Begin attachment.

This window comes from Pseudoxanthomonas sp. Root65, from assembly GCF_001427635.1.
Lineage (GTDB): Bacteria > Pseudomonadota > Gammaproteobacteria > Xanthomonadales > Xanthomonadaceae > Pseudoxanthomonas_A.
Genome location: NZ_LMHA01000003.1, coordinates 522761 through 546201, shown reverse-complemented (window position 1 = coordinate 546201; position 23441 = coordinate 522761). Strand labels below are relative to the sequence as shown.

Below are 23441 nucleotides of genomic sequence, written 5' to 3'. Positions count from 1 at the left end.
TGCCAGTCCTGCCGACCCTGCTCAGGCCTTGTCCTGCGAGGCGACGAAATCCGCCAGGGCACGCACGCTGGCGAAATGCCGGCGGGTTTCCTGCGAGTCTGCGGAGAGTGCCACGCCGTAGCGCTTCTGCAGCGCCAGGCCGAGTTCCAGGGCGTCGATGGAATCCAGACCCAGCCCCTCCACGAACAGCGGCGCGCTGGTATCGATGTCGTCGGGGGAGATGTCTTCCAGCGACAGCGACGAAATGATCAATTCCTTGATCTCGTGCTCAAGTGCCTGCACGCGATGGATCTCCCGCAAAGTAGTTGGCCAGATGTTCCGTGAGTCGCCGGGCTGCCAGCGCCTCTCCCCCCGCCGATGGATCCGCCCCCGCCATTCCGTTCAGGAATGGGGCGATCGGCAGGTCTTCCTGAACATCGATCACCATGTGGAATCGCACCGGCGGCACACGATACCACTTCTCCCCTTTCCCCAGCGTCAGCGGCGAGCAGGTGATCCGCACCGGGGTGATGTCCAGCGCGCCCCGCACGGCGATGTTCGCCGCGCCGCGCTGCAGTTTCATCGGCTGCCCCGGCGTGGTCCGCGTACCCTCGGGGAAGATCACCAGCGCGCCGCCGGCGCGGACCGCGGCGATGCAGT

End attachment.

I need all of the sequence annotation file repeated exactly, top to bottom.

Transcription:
This window comes from Pseudoxanthomonas sp. Root65, from assembly GCF_001427635.1.
Lineage (GTDB): Bacteria > Pseudomonadota > Gammaproteobacteria > Xanthomonadales > Xanthomonadaceae > Pseudoxanthomonas_A.
Genome location: NZ_LMHA01000003.1, coordinates 522761 through 546201, shown reverse-complemented (window position 1 = coordinate 546201; position 23441 = coordinate 522761). Strand labels below are relative to the sequence as shown.

Below are 23441 nucleotides of genomic sequence, written 5' to 3'. Positions count from 1 at the left end.
TGCCAGTCCTGCCGACCCTGCTCAGGCCTTGTCCTGCGAGGCGACGAAATCCGCCAGGGCACGCACGCTGGCGAAATGCCGGCGGGTTTCCTGCGAGTCTGCGGAGAGTGCCACGCCGTAGCGCTTCTGCAGCGCCAGGCCGAGTTCCAGGGCGTCGATGGAATCCAGACCCAGCCCCTCCACGAACAGCGGCGCGCTGGTATCGATGTCGTCGGGGGAGATGTCTTCCAGCGACAGCGACGAAATGATCAATTCCTTGATCTCGTGCTCAAGTGCCTGCACGCGATGGATCTCCCGCAAAGTAGTTGGCCAGATGTTCCGTGAGTCGCCGGGCTGCCAGCGCCTCTCCCCCCGCCGATGGATCCGCCCCCGCCATTCCGTTCAGGAATGGGGCGATCGGCAGGTCTTCCTGAACATCGATCACCATGTGGAATCGCACCGGCGGCACACGATACCACTTCTCCCCTTTCCCCAGCGTCAGCGGCGAGCAGGTGATCCGCACCGGGGTGATGTCCAGCGCGCCCCGCACGGCGATGTTCGCCGCGCCGCGCTGCAGTTTCATCGGCTGCCCCGGCGTGGTCCGCGTACCCTCGGGGAAGATCACCAGCGCGCCGCCGGCGCGGACCGCGGCGATGCAGT